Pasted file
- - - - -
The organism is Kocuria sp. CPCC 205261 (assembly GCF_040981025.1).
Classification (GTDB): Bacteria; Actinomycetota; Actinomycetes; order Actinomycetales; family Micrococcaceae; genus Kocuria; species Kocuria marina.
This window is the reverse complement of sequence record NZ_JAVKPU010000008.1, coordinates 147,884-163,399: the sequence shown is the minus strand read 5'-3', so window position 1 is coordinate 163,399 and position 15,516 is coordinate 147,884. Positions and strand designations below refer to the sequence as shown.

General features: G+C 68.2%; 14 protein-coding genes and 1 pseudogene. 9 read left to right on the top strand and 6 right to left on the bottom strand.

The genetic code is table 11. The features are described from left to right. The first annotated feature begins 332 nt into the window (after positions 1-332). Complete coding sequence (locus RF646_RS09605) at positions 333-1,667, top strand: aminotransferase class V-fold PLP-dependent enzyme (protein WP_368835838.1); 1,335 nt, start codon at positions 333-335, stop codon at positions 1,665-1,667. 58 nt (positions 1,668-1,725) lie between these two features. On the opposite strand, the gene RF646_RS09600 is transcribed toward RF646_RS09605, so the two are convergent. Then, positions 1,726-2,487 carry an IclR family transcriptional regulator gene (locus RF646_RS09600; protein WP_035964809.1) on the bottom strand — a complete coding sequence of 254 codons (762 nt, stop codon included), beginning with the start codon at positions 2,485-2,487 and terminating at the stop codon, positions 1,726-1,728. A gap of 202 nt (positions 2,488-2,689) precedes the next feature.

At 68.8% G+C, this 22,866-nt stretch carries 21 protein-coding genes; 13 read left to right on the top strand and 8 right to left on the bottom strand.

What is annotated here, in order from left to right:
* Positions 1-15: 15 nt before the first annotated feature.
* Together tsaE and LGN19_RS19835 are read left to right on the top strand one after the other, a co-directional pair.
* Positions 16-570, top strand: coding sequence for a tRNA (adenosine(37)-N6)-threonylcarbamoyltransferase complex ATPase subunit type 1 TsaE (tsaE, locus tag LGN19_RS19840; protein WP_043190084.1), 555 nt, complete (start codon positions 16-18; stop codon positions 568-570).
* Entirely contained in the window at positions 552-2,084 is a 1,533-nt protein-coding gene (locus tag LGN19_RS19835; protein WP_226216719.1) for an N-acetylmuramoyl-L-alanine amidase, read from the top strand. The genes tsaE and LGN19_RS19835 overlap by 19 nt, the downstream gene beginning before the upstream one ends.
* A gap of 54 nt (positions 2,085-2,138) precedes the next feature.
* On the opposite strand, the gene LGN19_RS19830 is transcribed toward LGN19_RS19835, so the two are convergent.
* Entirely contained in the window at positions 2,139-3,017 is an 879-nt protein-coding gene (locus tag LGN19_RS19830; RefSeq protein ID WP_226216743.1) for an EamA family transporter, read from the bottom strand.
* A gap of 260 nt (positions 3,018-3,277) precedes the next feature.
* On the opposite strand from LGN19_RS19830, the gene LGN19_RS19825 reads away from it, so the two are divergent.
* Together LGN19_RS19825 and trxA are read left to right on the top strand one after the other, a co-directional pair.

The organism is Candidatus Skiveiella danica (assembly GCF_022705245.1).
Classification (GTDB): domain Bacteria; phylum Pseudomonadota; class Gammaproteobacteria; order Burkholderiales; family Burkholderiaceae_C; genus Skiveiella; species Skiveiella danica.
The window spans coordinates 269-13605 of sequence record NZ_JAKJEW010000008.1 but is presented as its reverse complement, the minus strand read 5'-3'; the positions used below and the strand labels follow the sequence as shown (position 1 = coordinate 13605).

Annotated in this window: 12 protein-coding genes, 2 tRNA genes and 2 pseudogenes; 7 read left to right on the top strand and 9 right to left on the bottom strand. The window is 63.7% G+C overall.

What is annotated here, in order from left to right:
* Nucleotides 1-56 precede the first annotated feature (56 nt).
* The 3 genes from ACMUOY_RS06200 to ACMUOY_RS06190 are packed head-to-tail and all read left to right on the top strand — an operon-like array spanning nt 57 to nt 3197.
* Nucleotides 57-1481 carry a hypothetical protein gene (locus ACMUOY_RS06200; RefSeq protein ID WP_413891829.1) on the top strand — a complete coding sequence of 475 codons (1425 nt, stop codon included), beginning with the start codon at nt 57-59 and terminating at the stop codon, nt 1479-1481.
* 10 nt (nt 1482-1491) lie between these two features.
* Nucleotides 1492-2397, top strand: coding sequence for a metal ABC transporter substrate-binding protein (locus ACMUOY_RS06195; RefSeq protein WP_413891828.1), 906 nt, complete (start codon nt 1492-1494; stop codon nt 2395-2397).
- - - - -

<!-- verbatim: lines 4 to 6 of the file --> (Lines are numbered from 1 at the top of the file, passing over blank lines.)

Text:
General features: G+C 68.2%; 14 protein-coding genes and 1 pseudogene. 9 read left to right on the top strand and 6 right to left on the bottom strand.

The genetic code is table 11. The features are described from left to right. The first annotated feature begins 332 nt into the window (after positions 1-332). Complete coding sequence (locus RF646_RS09605) at positions 333-1,667, top strand: aminotransferase class V-fold PLP-dependent enzyme (protein WP_368835838.1); 1,335 nt, start codon at positions 333-335, stop codon at positions 1,665-1,667. 58 nt (positions 1,668-1,725) lie between these two features. On the opposite strand, the gene RF646_RS09600 is transcribed toward RF646_RS09605, so the two are convergent. Then, positions 1,726-2,487 carry an IclR family transcriptional regulator gene (locus RF646_RS09600; protein WP_035964809.1) on the bottom strand — a complete coding sequence of 254 codons (762 nt, stop codon included), beginning with the start codon at positions 2,485-2,487 and terminating at the stop codon, positions 1,726-1,728. A gap of 202 nt (positions 2,488-2,689) precedes the next feature.

At 68.8% G+C, this 22,866-nt stretch carries 21 protein-coding genes; 13 read left to right on the top strand and 8 right to left on the bottom strand.